Not everyone understood the perseverance of the saints the same way, however. Calvin's claim that salvation could not be lost, gave rise to the movement he called the libertines. The movement was led by upper-class, powerful, citizens of the city who claimed that, since they were saved by God's grace, they could do whatever they wanted without fear of civil or ecclesiastical consequences. When Calvin censured them, they accused him of false teaching, and when he then tendered his resignation, they refused because they felt they could control him better in his present position, and they lacked the support to banish him from the city. Calvin struggled with the libertine opposition for some time on political and ecclesiastical issues until an unexpected event united them.
Calvin reversed his fortunes through the persecution of the Spanish polymath Michael Servetus (l. c. 1509-1553), a scholar who had been corresponding with Calvin and who had criticized The Institutes of the Christian Religion severely, much to Calvin's annoyance. Servetus had been condemned as a heretic in France for denying the Christian trinity and rejecting infant baptism and was fleeing to Italy when he stopped in Geneva to visit Calvin. He was arrested and imprisoned, and afterwards, the libertines and Calvin joined forces in condemning him. Servetus was burned at the stake in Geneva in October 1553.
Calvin's part in the Servetus affair elevated him to the status of 'Defender of the Faith' and won greater support from the city council. When a number of candidates of Calvin's faction won election to the council in 1555, the libertines lost their political power. After they staged a resistance, which civil authorities interpreted as a coup attempt, they were denounced and banished. Calvin supported the proposal to execute any who remained in Geneva, and afterwards, he became the undisputed authority on ecclesiastical matters, which, at that time, influenced civil affairs. From 1555 until his death in 1564, Calvin was the most powerful political and religious figure in Geneva and the best known of all the early Reformers.
Calvin died of an illness at the age of 54 on 27 May 1564. In keeping with his last wishes, he was buried in an unmarked grave to prevent any of his followers from making his tomb a place of pilgrimage as Calvin felt that would encourage idolatry. After his death, his works – already translated into the vernacular of many other countries – spread further and became more popular. While he lived, Bullinger's works were more popular in England, but this now changed, as Calvin's vision, owing much to Luther, Melanchthon, Bullinger, Bucer, and others came to be regarded as the fullest expression of the Protestant vision.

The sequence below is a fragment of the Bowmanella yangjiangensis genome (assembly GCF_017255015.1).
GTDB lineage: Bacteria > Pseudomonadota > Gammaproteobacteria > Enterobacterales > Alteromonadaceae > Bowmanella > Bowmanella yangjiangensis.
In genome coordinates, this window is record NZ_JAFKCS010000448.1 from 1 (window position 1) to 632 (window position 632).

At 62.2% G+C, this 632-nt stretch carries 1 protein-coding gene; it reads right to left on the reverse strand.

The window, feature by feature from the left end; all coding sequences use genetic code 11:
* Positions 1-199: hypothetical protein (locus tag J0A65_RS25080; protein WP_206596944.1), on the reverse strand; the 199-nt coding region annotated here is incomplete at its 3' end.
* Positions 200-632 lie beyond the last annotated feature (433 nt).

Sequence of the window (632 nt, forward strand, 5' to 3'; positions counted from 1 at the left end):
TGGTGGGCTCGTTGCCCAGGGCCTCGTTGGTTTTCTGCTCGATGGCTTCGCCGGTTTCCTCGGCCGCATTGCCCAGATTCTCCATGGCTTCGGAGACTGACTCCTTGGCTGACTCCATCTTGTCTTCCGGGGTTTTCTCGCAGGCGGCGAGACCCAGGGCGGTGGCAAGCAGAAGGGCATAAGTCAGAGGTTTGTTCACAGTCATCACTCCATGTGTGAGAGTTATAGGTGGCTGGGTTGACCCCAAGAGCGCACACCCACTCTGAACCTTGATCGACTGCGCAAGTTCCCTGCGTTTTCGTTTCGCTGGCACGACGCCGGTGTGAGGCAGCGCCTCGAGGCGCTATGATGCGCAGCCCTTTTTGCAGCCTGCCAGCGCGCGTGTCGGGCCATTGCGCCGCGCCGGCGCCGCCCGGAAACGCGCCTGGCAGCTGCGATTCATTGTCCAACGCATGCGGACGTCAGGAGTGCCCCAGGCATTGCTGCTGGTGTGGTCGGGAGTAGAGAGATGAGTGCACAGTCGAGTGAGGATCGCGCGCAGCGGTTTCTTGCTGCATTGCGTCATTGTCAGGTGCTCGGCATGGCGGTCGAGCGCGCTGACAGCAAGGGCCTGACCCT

From Geneva, Calvinism spread to the Netherlands, France, England, Italy, and Scotland where it was championed and further developed by John Knox (l. c. 1514-1572). In England, the Calvinists advocated for the use of the Geneva Bible, published in 1560 in Geneva under Calvin's authority. After Calvin's death, leadership passed to the French theologian and scholar Theodore Beza (l. 1519-1605), who maintained, among other aspects of Calvinism, Calvin's claim that the Geneva Bible was the most accurate translation. As the work had been completed and approved under Calvin's authority, it naturally supported his theology. The belief in Calvinism and the Geneva Bible as the true expression of Christianity encouraged the religious dissent of the Puritans and Separatists of England even before the Geneva Bible was translated into English in 1576.
The dissenters rejected the tenets of the Anglican Church and the King James Bible of 1611, claiming that, just like the Catholic Church, these were human contrivances, which separated a believer from direct communion with God. The Separatists would eventually take the Geneva Bible with them to North America in 1621, establishing the Plymouth Colony, and opening up the land to further immigration by other Puritans and Separatists who also adhered to Calvin's theology. From 1621 through c. 1700, Calvinism was the standard by which 'true Christianity' was measured in the so-called New World, and even sects that rejected Calvinist doctrine continued to be influenced by his vision, just as they are in the modern era in their acceptance or rejection of Calvinist tenets.